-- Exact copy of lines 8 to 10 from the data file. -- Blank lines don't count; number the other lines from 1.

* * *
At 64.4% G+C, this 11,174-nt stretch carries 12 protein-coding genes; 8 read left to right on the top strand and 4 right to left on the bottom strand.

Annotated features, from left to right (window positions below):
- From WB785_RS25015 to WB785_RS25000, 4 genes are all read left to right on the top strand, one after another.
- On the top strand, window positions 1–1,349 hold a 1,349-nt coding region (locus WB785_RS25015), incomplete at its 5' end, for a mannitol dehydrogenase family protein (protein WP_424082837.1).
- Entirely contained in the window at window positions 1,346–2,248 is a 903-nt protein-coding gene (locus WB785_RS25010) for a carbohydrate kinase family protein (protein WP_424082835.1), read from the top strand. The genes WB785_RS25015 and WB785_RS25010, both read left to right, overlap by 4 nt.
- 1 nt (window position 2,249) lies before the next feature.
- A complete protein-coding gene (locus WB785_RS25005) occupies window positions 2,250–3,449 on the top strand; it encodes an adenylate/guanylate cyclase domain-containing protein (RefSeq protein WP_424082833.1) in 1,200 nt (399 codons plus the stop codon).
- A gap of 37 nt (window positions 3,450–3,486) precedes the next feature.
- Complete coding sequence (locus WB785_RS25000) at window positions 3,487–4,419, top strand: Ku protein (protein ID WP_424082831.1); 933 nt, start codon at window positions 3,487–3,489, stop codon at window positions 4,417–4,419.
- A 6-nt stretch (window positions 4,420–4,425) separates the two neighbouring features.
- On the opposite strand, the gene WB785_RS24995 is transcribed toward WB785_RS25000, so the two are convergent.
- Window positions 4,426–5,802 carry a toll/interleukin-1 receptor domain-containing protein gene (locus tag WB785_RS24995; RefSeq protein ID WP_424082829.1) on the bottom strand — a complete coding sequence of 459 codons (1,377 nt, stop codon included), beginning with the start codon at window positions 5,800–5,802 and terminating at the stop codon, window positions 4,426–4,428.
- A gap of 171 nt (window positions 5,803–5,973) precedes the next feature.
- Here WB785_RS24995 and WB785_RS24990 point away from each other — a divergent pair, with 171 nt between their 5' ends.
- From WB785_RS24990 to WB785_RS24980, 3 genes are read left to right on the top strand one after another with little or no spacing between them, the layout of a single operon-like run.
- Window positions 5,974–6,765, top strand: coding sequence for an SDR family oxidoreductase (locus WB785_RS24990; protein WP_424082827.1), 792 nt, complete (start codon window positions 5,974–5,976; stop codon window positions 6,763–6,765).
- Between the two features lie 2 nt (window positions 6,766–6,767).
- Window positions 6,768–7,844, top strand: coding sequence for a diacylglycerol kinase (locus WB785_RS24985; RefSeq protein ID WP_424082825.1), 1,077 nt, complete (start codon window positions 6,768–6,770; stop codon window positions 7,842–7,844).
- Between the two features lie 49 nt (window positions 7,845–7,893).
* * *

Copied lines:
- A gap of 37 nt (window positions 3,450–3,486) precedes the next feature.
- Complete coding sequence (locus WB785_RS25000) at window positions 3,487–4,419, top strand: Ku protein (protein ID WP_424082831.1); 933 nt, start codon at window positions 3,487–3,489, stop codon at window positions 4,417–4,419.
- A 6-nt stretch (window positions 4,420–4,425) separates the two neighbouring features.